Below is an annotated list of children's literature for the elementary classroom. The books are organized by the Six Elements of Social Justice Curriculum Design (Picower, 2007). It is based on work by pre-service teachers at Montclair State University. They have read and reviewed these books and provided insights into how they can be used in K-5 settings.

Monday, September 27, 2010

Family Pictures

Title: Family Pictures
Pictures and Stories: Carmen Lomas Garza
Introduction: Sandra Cisneros

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Lesson Plan

Summary: Family Pictures is a story told by pictures through the eyes of a young girl, about a Latin American family that lived in Texas. This book is intended for children in first through fourth grade. The story is written in both Spanish and English. The little girl narrating the story tells about her dream of becoming an artist and how her mother inspired her to do all that she could. The pictures on each page depict different Latin inspired foods that the family prepared, and different traditions that the family took part in, showing the importance of family togetherness in Latin culture. The story tells about a religious tradition that the whole community participated in, which takes place on the nine nights before Christmas. The cake walk was a tradition that only those of Latin heritage took part in to raise money for students. The book ends talking about how the little girl and her sister used to go sit on their roof at night and dream of their future, and how their mother made their bed of dreams, and pushed them to be all they can be while showing them the importance of their heritage.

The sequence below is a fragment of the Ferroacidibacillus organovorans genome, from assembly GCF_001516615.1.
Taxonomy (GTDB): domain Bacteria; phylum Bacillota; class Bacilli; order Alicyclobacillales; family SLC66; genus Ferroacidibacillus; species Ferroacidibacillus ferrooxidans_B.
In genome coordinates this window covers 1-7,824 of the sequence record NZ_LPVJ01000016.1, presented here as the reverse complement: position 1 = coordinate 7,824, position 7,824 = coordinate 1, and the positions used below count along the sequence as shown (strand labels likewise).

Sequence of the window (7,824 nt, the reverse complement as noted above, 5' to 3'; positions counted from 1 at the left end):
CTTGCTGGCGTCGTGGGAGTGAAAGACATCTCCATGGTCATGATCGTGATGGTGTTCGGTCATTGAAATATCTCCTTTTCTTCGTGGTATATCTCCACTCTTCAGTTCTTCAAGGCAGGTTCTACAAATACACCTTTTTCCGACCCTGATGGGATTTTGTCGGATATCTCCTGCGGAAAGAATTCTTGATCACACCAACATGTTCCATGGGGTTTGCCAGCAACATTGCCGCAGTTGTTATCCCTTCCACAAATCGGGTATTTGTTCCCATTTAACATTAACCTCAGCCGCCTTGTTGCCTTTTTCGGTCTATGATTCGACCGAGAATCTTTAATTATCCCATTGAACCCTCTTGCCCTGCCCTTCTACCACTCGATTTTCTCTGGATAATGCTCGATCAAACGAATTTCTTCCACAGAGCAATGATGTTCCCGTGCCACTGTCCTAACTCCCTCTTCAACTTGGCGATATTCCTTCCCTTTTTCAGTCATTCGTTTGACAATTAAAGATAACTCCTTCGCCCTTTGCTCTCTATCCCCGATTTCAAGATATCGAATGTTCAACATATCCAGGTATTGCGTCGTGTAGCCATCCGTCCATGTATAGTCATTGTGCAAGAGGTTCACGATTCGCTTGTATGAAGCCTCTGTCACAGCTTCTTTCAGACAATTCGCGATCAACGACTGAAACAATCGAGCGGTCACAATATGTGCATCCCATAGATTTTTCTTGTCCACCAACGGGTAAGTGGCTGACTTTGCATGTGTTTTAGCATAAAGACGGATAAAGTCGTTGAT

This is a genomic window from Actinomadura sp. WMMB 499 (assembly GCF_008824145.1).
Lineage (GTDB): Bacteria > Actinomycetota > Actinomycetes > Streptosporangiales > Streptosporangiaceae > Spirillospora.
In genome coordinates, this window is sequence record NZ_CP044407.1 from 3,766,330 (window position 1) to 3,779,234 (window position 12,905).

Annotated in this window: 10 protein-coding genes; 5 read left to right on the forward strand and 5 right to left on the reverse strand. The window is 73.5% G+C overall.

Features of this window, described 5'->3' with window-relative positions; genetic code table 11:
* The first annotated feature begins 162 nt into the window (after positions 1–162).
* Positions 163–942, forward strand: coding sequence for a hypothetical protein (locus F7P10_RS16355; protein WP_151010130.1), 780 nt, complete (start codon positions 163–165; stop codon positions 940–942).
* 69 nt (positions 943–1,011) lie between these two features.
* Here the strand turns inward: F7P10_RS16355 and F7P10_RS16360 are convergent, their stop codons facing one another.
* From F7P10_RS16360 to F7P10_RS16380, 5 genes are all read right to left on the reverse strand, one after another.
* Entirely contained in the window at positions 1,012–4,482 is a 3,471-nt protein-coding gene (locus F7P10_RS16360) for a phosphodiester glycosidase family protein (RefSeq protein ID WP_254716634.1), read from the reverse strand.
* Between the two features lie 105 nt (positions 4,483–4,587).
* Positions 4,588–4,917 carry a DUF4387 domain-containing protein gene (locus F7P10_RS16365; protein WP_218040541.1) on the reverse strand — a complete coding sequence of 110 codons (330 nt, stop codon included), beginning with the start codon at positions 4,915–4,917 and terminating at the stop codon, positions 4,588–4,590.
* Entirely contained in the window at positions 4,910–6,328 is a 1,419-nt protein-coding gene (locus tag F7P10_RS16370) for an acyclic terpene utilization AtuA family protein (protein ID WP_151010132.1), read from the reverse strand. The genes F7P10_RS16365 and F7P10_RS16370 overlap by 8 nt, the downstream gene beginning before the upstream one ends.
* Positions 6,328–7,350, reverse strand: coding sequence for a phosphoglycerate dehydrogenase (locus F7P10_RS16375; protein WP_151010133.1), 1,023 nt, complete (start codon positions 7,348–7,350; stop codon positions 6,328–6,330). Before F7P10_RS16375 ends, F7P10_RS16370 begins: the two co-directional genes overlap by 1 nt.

SJE: This represents the first element of SJE because although the little girl knew she wanted to be an artist and her mother inspired her to do so, she also learned the importance of herself and her culture and how her family truly embraced it. This book can help children realize they can be anything they set out to be and still incorporate their traditions in their life journey. The use of both Spanish and English in this book shows that the use of another language at home is very common and accepted in America. The book unfolds as the narrator comes to love herself, her culture and her ambition to be an artist.

Activity: I would use the book to have students do an activity where they think of all the traditions they take part in, in their community. They can then discuss in a group if other students share these traditions and if they are something of all cultural backgrounds, or of one cultural background. If no other student in the group shares the same traditions, they can then explain the traditions to one another and have a small imitation of the tradition in class.

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